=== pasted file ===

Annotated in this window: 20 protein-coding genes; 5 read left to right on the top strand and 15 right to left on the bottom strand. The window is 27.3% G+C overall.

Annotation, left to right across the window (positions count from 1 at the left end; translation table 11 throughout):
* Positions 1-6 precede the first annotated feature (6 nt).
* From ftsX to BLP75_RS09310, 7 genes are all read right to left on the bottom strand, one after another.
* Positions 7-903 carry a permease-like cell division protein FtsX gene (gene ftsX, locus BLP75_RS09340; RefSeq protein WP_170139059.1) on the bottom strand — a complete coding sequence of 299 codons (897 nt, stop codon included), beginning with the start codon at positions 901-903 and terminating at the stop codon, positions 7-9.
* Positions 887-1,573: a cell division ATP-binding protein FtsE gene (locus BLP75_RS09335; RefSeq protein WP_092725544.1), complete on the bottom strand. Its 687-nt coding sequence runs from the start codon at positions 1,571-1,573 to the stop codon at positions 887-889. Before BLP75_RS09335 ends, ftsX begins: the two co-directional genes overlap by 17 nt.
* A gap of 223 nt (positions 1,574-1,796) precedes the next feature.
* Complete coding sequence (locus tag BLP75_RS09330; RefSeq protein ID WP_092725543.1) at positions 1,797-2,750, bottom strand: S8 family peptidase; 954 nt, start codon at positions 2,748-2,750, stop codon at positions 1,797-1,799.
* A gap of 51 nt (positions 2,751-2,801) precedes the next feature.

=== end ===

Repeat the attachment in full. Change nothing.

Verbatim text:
Annotated in this window: 20 protein-coding genes; 5 read left to right on the top strand and 15 right to left on the bottom strand. The window is 27.3% G+C overall.

Annotation, left to right across the window (positions count from 1 at the left end; translation table 11 throughout):
* Positions 1-6 precede the first annotated feature (6 nt).
* From ftsX to BLP75_RS09310, 7 genes are all read right to left on the bottom strand, one after another.
* Positions 7-903 carry a permease-like cell division protein FtsX gene (gene ftsX, locus BLP75_RS09340; RefSeq protein WP_170139059.1) on the bottom strand — a complete coding sequence of 299 codons (897 nt, stop codon included), beginning with the start codon at positions 901-903 and terminating at the stop codon, positions 7-9.
* Positions 887-1,573: a cell division ATP-binding protein FtsE gene (locus BLP75_RS09335; RefSeq protein WP_092725544.1), complete on the bottom strand. Its 687-nt coding sequence runs from the start codon at positions 1,571-1,573 to the stop codon at positions 887-889. Before BLP75_RS09335 ends, ftsX begins: the two co-directional genes overlap by 17 nt.
* A gap of 223 nt (positions 1,574-1,796) precedes the next feature.
* Complete coding sequence (locus tag BLP75_RS09330; RefSeq protein ID WP_092725543.1) at positions 1,797-2,750, bottom strand: S8 family peptidase; 954 nt, start codon at positions 2,748-2,750, stop codon at positions 1,797-1,799.
* A gap of 51 nt (positions 2,751-2,801) precedes the next feature.